On National Dog Day, we’ve decided to let our Writer’s Relief blog go to the dogs! Our canine companions are here to offer writing tips and advice. You might be wondering, what do dogs know about writing? But many famous authors have been inspired by their pups. Dogs have also played pivotal roles in many books. So today we’ve asked our dogs to sit, stay, and offer us some doggone good writing advice on how to write good dogs.
How To Write Good Dogs In Your Stories
Allow personalities to shine through. A touch of anthropomorphism—the interpretation of something nonhuman as having human or personal characteristics—can help readers relate to your canine characters. By letting dogs “speak” to their owners or “smile” when happily panting, you make it easier for your readers to connect with these four-legged characters. And be sure to give your dogs unique personalities as you would any human characters you write. How human you decide to make the traits is up to you. A pooch could simply knowingly fetch slippers for someone who’s had a hard day…or sit down with a martini to talk about that day like Brian from Family Guy.
Give readers the ole puppy eyes. One of the biggest writing mistakes you can make is to assume your readers automatically like dogs! Just like any other character in your story, you need to determine whether the dog is friendly, aloof, or downright snarly. Then let your readers discover how clever, loyal, or skittish the dog is—and remember to show, not tell. The narrator talking about his brave pup won’t make as great an impact as a scene with Fido leaping into the river to save a child.
Let dogs be dogs. Even if you’re giving your dog protagonist human traits, these should be interpreted from a dog’s point of view. People might shout “Yes!” or “Woohoo!” when they are excited about something, while a dog will yip or run in happy circles. To make your writing more authentic, learn how dogs communicate. Check out this wonderful list explaining the many ways dogs communicate and use body language from The Center for Shelter Dogs.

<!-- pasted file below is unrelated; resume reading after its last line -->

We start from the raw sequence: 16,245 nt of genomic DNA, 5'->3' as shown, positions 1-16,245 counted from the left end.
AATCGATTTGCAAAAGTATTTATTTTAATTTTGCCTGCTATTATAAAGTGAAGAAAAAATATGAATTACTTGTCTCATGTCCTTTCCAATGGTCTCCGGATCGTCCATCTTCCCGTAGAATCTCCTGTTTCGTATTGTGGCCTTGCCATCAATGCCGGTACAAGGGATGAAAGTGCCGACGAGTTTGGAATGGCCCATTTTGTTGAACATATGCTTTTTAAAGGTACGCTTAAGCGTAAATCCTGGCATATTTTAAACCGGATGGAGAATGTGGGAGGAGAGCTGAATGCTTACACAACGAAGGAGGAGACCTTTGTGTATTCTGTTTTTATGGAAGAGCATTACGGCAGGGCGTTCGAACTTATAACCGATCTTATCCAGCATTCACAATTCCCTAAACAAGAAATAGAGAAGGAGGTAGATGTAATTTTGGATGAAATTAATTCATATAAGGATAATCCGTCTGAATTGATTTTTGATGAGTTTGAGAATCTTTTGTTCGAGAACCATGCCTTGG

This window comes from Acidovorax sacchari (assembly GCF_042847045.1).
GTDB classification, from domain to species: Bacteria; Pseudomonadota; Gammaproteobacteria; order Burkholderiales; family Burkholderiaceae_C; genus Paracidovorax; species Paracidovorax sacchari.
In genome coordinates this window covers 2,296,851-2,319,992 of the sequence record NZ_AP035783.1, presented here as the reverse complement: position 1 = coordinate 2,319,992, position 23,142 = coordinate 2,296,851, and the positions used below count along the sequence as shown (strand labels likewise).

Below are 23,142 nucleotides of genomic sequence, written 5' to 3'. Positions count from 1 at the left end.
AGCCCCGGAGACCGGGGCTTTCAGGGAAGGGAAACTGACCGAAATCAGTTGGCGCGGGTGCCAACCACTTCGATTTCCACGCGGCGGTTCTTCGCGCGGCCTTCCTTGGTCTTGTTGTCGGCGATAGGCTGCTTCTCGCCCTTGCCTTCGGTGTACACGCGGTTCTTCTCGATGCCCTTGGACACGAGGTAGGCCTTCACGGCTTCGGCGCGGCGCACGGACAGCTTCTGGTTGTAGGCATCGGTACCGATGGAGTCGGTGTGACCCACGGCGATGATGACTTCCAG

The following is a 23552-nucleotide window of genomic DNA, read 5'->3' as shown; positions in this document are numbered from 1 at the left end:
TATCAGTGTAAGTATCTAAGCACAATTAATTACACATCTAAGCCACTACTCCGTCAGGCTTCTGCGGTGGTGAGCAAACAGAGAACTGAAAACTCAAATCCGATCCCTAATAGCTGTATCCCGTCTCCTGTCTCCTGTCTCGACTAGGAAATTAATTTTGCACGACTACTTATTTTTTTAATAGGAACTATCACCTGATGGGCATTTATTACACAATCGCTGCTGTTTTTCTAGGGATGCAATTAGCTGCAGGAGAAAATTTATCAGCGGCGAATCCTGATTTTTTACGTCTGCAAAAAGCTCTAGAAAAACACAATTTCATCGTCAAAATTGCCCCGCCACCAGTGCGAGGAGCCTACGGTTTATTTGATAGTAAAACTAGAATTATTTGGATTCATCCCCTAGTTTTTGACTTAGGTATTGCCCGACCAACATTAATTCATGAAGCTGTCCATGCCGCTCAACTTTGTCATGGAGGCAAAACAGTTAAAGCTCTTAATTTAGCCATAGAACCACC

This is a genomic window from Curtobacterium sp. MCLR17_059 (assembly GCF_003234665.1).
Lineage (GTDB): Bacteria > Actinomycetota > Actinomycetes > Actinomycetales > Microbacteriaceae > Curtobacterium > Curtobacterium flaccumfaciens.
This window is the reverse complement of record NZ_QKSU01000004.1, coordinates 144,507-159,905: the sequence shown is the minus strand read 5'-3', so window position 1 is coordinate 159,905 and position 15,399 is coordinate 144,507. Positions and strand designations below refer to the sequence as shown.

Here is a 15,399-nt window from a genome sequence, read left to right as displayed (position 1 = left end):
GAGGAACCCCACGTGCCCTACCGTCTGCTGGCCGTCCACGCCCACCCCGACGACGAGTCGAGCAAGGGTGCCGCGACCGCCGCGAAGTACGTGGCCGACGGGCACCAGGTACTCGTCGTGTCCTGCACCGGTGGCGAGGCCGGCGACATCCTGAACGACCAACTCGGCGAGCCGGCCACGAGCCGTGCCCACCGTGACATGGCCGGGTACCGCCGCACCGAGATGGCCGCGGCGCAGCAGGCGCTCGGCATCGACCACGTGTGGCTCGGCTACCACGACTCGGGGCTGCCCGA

Dogs also experience a very different reality than their two-legged besties. They perceive motion and colors differently; have a superior sense of smell; and hear sounds humans could never detect (at least not without electronic assistance!). Understanding how dogs interact and react in different situations will improve your ability to write believable canine characters.
Don’t rely on stereotypes. You know the cliché: Dogs and cats are mortal enemies. Okay, sometimes this may be true, but not always! Consider the two dogs and their feline companion in The Incredible Journey by Sheila Burnford. Many cats and dogs share a furever home together and get along well. In fact, turning a stereotype on its head and surprising your readers can be a great way to make your writing unique and memorable.
With these tips, you won’t be barking up the wrong tree when you’re writing dog characters. Instead, your pups will be realistic and easy for your readers to relate to and enjoy!
Question: Which dog character in literature is your favorite?